Discover more from What Makes Great Writing?
A Broadway Singer's Brilliant Recap of Her Hectic Travel Life
What Makes Great Writing #017 - Featuring Melissa Errico in The New York Times
Before today’s post, a quick note
I’m partnering with Ultimate Bundles to deliver a big pile of great resources to writers looking to improve their skills.
If you’re trying to get serious about writing in the coming months, grab the free ebook below
Now, on with the post.
Much of the challenge of writing is, essentially, deciding how much to describe a given thing.
Where do you start?
Where do you end?
How long (or short) should our whole piece be?
100 words? 1,000 words? 10,000 words?
To paraphrase New York Times bestselling author Francine Prose: there are no rules. Only examples for us to read and follow, so that we might figure out which way we want to go.
Great writing is an art. You listen to the small voice within. You learn from the audience. You come back to the altar, trying to improve each time.
These are all skills broadway actress, traveling performer, and (apparently) excellent writer Melissa Errico knows very well.
Today’s piece is pulled from her submission to the New York Times in late July.
We’re going to look at the fourth paragraph from the article, where it becomes obvious this is no average piece of writing.
You know how this works.
Read the entire paragraph first…
After two years of pandemic mothering, I am once again the girl singer who packs her bag with the paraphernalia of her trade: a voice mister, Spanx, gowns, sheet music. This tour, canceled in 2020 and now rescheduled, was to be a memorial tribute to my mentor Michel Legrand. In the interim, my other musical master, Sondheim, has died, and so some venues and promoters quickly asked if I could change my shows to sing in his memory. I feel a little like a widow with two dead husbands to mourn.
…now, let’s dig in.
After two years of pandemic mothering, I am once again the girl singer...
Notice the concision of this phrase: “pandemic mothering.” We don't need to know the age of Melissa's daughters. She doesn't need to say the phrase "I am the mother of three girls,” even though she is.
The decision of what not to include here — school lunches, curfew negotiations, boy problems — keeps our attention centered on Melissa’s travel-heavy life. A mom through the phone.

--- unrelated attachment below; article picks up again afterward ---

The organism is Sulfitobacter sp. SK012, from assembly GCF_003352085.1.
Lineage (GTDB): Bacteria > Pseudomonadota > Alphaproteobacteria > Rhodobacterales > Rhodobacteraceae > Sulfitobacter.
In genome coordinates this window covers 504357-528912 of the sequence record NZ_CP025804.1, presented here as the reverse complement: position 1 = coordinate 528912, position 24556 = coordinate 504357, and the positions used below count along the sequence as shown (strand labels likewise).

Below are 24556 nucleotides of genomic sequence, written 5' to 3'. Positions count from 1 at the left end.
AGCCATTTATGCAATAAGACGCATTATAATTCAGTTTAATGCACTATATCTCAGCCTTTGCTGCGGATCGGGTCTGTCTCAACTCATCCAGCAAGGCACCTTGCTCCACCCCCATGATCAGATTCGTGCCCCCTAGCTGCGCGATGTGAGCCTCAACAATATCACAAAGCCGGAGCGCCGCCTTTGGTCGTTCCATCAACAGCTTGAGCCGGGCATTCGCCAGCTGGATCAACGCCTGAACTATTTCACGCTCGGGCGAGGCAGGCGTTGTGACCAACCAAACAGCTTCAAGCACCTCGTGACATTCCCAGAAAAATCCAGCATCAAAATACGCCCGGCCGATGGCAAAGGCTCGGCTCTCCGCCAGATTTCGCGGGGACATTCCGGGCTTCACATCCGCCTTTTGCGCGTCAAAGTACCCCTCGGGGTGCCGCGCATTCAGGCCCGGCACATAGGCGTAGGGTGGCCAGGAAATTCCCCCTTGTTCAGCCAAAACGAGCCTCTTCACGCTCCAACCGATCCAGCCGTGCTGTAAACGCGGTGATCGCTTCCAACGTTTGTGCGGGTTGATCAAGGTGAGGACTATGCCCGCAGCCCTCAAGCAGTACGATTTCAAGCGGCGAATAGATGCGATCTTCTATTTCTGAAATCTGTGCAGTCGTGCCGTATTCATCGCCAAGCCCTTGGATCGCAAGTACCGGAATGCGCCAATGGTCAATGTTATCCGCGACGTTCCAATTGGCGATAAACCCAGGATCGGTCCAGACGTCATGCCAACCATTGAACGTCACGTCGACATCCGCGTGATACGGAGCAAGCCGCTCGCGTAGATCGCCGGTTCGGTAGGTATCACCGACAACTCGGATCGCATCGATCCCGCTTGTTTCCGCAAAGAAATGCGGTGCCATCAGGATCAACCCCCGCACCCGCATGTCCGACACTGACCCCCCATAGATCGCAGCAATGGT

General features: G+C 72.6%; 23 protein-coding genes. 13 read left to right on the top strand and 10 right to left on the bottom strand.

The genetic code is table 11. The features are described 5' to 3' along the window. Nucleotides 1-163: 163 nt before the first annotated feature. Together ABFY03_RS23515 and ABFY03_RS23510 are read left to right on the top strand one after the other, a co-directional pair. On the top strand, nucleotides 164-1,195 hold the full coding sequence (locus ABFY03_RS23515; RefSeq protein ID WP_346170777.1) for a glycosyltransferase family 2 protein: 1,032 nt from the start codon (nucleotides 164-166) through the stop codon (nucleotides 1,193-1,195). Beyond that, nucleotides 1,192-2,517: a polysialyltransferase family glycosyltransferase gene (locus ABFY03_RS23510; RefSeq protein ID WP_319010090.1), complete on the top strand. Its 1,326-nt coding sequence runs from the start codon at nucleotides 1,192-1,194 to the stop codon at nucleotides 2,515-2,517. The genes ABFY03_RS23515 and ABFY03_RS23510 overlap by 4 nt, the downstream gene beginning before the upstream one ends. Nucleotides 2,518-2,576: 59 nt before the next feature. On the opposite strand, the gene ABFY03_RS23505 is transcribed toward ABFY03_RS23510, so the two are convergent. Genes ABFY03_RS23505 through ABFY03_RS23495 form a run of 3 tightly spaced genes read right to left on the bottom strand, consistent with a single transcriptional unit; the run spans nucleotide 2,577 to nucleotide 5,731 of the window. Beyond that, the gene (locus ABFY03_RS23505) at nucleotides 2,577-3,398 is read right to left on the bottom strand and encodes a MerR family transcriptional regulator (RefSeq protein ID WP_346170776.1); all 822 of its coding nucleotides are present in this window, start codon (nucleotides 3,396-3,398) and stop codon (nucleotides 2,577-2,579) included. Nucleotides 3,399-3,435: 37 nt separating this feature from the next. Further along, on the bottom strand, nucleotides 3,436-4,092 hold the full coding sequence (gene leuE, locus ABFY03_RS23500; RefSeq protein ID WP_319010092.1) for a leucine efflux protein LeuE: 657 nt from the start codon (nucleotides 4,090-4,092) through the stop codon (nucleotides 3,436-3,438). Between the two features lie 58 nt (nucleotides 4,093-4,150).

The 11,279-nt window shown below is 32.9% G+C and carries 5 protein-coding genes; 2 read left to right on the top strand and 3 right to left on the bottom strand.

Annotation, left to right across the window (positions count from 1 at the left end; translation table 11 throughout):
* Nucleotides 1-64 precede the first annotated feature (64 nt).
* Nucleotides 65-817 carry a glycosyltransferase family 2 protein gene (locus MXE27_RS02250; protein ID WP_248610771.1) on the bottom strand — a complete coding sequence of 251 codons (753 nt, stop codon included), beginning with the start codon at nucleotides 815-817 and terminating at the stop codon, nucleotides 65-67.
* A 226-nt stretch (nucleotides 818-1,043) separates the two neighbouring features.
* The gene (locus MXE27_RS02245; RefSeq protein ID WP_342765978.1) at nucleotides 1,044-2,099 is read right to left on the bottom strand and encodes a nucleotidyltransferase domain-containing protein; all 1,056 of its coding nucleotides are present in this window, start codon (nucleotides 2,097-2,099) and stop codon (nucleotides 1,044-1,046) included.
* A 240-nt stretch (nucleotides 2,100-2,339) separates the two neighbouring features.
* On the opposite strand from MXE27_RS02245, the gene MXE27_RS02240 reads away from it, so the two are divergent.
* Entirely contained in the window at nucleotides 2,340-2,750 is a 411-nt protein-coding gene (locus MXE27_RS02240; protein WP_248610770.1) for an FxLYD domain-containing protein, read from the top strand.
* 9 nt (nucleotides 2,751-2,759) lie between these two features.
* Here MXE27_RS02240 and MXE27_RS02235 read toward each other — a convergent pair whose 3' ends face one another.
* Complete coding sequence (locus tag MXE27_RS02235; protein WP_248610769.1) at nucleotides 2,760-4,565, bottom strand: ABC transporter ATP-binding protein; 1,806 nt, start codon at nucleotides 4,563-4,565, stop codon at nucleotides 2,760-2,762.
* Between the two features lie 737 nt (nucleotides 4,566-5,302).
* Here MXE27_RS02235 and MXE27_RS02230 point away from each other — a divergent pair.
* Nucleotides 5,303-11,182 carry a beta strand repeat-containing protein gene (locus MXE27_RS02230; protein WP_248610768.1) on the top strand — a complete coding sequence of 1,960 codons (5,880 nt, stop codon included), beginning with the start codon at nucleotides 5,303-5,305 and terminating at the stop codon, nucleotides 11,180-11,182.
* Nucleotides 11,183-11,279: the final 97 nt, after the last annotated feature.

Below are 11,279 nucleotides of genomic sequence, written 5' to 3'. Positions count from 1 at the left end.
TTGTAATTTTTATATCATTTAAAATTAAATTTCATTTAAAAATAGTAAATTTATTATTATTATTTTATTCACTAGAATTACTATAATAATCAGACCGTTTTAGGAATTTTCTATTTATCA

This piece is about the life of a traveling singer. No detours.
I am once again the girl singer who packs her bag with the paraphernalia of her trade: a voice mister, Spanx, gowns, sheet music.
If this were a movie, you could imagine little jump cuts to each item in this sentence.
This congeries (which is a fancy word for "list") has an order and a rhythm, even if it doesn't feel like that at first glance, and even if Melissa didn’t do it on purpose.
The list begins at an item for internal use (voice mister) and proceeds to the most external. (sheet music).
The group of objects is also a chiasmus (which means it has a symmetrical structure) - a sequence of 2 syllables, 1 syllable, 1 syllable, 2 syllables.
(Say that list out loud to get a feel for the rhythm.)
This tour, canceled in 2020 and now rescheduled, was to be a memorial tribute to my mentor Michel Legrand. In the interim, my other musical master, Sondheim, has died, and so some venues and promoters quickly asked if I could change my shows to sing in his memory.
The alliteration of "musical master" to describe Sondheim is the most obvious occasion of the “M’s” all over this paragraph (mentor, Michel, interiM, musical master, memory)
And the topical transition to a musical tribute sets up what may be the best sentence you’ll read this year.
I feel a little like a widow with two dead husbands to mourn.
Up to this point, Melissa's article is like her life - a blur of action and scattered artifacts from the singers' world. Consider the other noun-adjective combinations in this paragraph: "girl singer," "voice mister," "sheet music."
Now, we end here, with two dead husbands.
The simile clings to the end of the paragraph like an anvil hanging off a speedboat.
This, it seems, is the plight of every artist — flitting about backstage, rushing through preparation, suffering miles of travel, smiling at fans, yet always anchored by the gravity of life’s tougher stuff.
Ask any accomplished writer, singer, or actor to open up their personal book of tragedies sometime.
You’ll find more than a few filled pages.
Much love as always <3
-Todd B from Tennessee